Space Invaders Revolution is aimed squarely at fans of the original game and doesn't go overboard to modernize the classic formula.
- Two games in one
- New weapons and aliens make the remake fun
- Perfect emulation of classic Space Invaders.
- Both games feel old
- Can finish remake in a couple of hours
- Graphics and audio are not DS quality.
Mastiff's value-priced Space Invaders Revolution is a no-frills celebration of the classic Taito arcade game that helped launch the industry that now consumes many hours of our lives. The game card includes the original 1978 Space Invaders and a new-age remake, which takes the original's gameplay and fleshes it out with new power-ups, multiple mission goals, and upgraded graphics and audio. Despite those upgrades, the remake is still fairly rudimentary compared to today's modern shoot-'em-ups, so this two-game pack is best enjoyed for its historical merit rather than as a must-have addition to your Nintendo DS game library.
When it came out in 1978, Space Invaders truly did spark a revolution. Kids and adults alike became hooked on the simple yet challenging space shoot-'em-up with the blocky black-and-white graphics. It seemed so easy at first glance: Just move the cannon at the bottom of the screen left and right and shoot the rows of aliens before they land. But while the controls were easy, the game itself wasn't. The aliens shot back. Nastier still, every time you destroyed one, the remaining aliens would move faster and shoot more frequently. All of this stuff is old hat now, but back then it was fresh and innovative. Taito even colorized the game a few months after its initial production run...sort of. It stuck cellophane overlays onto the glass to make it look like the aliens were changing colors as they moved down the screen.
The classic version of Space Invaders included on this game card is a perfect reproduction of the arcade game. A side-by-side comparison between the DS version and an arcade cabinet reveals that aspects such as alien movement patterns, movement speed, and shot frequency are identical. Alien color schemes match those found in a cellophane-detailed arcade cabinet. Since the DS has fewer vertical lines of resolution than an arcade monitor, the strips containing the score and the lives counter were cut away from the playing field on the upper screen and moved onto the lower touch screen. That's the only difference between this version of classic Space Invaders and the original arcade game.
Tomohiro Nishikado, designer of the original Space Invaders, supervised the DS game's development, so it's no wonder the classic version is pixel perfect. That also explains why the remake improves upon the original game in numerous ways without significantly changing the underlying play mechanics. The basic formula still involves rows of aliens up top and your cannon at the bottom. As in the original arcade game, the cannon in the remake can be moved only left and right. Now though, there are 20 different cities to visit, various enemies and bosses to shoot at, and six weapon power-ups to take advantage of. None of the power-ups are overpowered, but they're all pretty useful. You can wrap the cannon in an energy shield, activate rapid fire, use a laser beam that can take out an entire column of aliens, attach two support cannons to the side of your main cannon, stop the movement of the aliens, and speed up the cannon so that it moves faster. Power-up use is limited by an energy meter, which gradually drains when they're used and is refilled a bit between rounds. Multiple power-ups can be activated and combined, but they'll eat up energy more rapidly. These additions are nice and provide a new way to experience the classic Space Invaders formula, but they don't bring the game up to the level of a modern shooter, such as Nanostray.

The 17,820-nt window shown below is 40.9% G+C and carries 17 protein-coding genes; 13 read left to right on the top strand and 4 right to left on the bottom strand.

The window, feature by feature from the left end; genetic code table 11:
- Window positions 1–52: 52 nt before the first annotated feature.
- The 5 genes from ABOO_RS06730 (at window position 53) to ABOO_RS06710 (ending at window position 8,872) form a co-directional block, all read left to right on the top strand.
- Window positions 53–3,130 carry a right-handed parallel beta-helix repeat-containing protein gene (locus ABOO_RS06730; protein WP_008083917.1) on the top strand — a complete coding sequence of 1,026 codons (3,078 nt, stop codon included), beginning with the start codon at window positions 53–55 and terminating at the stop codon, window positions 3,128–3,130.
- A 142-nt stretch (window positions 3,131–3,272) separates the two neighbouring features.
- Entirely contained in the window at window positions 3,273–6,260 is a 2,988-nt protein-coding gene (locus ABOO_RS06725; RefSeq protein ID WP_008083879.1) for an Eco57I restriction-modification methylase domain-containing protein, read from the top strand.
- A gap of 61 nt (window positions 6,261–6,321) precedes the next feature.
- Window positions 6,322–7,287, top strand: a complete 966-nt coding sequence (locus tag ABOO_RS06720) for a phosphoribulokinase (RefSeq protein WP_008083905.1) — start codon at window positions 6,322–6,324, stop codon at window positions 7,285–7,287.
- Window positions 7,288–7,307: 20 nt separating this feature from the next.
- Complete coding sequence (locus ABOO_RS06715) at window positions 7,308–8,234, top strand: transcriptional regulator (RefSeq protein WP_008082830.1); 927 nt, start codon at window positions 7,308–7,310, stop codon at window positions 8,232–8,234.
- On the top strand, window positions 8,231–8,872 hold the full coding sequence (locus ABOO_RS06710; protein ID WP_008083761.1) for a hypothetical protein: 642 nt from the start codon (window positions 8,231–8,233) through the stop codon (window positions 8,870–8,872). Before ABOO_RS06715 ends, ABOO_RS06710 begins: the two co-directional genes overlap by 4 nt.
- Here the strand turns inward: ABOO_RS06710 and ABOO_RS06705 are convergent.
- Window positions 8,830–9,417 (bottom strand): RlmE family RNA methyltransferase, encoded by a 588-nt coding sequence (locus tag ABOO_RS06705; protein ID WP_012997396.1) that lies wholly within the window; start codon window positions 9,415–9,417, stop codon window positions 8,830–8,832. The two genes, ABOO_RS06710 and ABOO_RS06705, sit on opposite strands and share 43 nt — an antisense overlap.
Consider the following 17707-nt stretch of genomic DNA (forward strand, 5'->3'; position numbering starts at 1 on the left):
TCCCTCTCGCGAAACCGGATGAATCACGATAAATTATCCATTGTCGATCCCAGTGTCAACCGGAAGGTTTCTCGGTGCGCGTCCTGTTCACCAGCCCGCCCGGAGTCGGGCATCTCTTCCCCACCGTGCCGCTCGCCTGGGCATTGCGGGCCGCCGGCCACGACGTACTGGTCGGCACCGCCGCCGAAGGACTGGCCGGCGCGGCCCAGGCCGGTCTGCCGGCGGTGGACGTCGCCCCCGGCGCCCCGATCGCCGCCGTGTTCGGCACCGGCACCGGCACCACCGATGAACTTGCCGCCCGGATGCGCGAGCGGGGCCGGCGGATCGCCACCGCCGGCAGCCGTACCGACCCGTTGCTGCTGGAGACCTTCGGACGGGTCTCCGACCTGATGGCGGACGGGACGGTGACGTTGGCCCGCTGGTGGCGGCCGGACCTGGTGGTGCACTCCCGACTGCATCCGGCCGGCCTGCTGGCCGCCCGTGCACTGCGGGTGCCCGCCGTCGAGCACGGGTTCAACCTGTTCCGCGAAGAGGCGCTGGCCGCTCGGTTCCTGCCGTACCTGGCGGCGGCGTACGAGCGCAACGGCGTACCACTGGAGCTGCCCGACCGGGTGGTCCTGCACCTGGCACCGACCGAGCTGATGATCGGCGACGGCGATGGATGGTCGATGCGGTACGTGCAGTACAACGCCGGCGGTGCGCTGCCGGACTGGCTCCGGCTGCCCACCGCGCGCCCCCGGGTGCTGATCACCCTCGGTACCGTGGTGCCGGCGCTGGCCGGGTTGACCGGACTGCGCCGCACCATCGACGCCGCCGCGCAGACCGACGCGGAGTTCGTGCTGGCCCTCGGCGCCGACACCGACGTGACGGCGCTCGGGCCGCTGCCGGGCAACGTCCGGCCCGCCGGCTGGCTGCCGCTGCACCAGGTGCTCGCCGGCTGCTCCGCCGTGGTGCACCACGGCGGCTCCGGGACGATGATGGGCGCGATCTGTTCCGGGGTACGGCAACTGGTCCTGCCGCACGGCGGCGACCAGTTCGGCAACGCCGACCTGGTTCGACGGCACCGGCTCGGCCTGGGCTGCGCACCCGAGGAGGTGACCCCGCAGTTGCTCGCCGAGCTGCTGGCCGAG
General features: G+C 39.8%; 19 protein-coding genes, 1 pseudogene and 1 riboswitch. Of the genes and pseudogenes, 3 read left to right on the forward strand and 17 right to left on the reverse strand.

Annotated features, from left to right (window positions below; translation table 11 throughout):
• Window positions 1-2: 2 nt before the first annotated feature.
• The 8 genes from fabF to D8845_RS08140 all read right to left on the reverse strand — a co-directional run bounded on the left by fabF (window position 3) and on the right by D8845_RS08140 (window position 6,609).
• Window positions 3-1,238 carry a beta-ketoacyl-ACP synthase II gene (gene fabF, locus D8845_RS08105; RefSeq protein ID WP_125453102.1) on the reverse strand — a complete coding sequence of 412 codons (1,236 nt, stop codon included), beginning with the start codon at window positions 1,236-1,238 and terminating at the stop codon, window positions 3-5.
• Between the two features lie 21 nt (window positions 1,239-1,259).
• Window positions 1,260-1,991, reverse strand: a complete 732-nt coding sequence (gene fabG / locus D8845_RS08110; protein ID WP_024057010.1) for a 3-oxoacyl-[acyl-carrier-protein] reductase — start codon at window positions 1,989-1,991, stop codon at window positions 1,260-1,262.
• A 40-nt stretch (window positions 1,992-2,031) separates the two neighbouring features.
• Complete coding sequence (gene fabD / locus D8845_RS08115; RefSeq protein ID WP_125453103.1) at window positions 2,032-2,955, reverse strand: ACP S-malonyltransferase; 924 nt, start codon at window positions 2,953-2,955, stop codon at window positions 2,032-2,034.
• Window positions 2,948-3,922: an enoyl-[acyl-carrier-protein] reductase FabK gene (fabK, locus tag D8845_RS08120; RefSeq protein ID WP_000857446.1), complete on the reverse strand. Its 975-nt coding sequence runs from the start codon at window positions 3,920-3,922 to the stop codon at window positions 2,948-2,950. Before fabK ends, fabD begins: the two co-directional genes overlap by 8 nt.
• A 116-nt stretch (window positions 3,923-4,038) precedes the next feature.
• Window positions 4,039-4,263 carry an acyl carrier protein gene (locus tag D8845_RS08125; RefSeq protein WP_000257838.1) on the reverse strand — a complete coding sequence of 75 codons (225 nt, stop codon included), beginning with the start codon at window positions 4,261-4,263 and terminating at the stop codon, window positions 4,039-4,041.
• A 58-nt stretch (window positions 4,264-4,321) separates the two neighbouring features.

The remake also incorporates a few graphical and audio improvements and makes use of the unit's touch-screen capability, at least to a point. Graphical upgrades in the remake include photographic backgrounds, multihued aliens, and large multisegmented bosses. The Game Boy Advance could have easily handled those nuances though. The only time Space Invaders Revolution flexes the graphical muscle in the Nintendo DS is during a brief 3D takeoff sequence that plays in the lower screen whenever you select a level. Gameplay is shown in the upper screen, while the lower screen shows score readouts and touch-screen choices. Peppy music and a variety of digitized laser and explosion sound effects provide the remake's soundtrack. They're not earth-shattering, but they're a big improvement from the zero music and two sound effects of the original game. Like so many other Nintendo DS games, this one makes modest use of the unit's touch screen. Optionally, you can use the stylus to select levels and activate power-ups in the new-age version and use it to steer and fire the cannon in the classic version. The directional pad and buttons accomplish the same actions, however, and they're significantly more responsive than the stylus.
There's nothing spectacular about Space Invaders Revolution. The gameplay, the graphics, and the audio all feel a bit dated, even in the new-age remake, but perhaps that's the point. This Nintendo DS game card is aimed squarely at fans of the original game and doesn't go overboard to modernize the classic formula.